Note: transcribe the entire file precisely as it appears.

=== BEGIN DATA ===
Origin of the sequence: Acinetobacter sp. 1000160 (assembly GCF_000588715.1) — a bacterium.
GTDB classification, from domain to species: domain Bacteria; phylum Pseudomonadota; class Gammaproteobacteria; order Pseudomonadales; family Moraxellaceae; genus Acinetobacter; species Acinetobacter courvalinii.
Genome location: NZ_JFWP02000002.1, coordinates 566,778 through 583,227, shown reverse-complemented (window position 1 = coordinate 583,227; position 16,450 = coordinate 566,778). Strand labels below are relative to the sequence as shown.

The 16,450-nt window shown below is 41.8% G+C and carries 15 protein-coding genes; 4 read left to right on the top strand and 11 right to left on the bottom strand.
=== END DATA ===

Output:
Origin of the sequence: Acinetobacter sp. 1000160 (assembly GCF_000588715.1) — a bacterium.
GTDB classification, from domain to species: domain Bacteria; phylum Pseudomonadota; class Gammaproteobacteria; order Pseudomonadales; family Moraxellaceae; genus Acinetobacter; species Acinetobacter courvalinii.
Genome location: NZ_JFWP02000002.1, coordinates 566,778 through 583,227, shown reverse-complemented (window position 1 = coordinate 583,227; position 16,450 = coordinate 566,778). Strand labels below are relative to the sequence as shown.

The 16,450-nt window shown below is 41.8% G+C and carries 15 protein-coding genes; 4 read left to right on the top strand and 11 right to left on the bottom strand.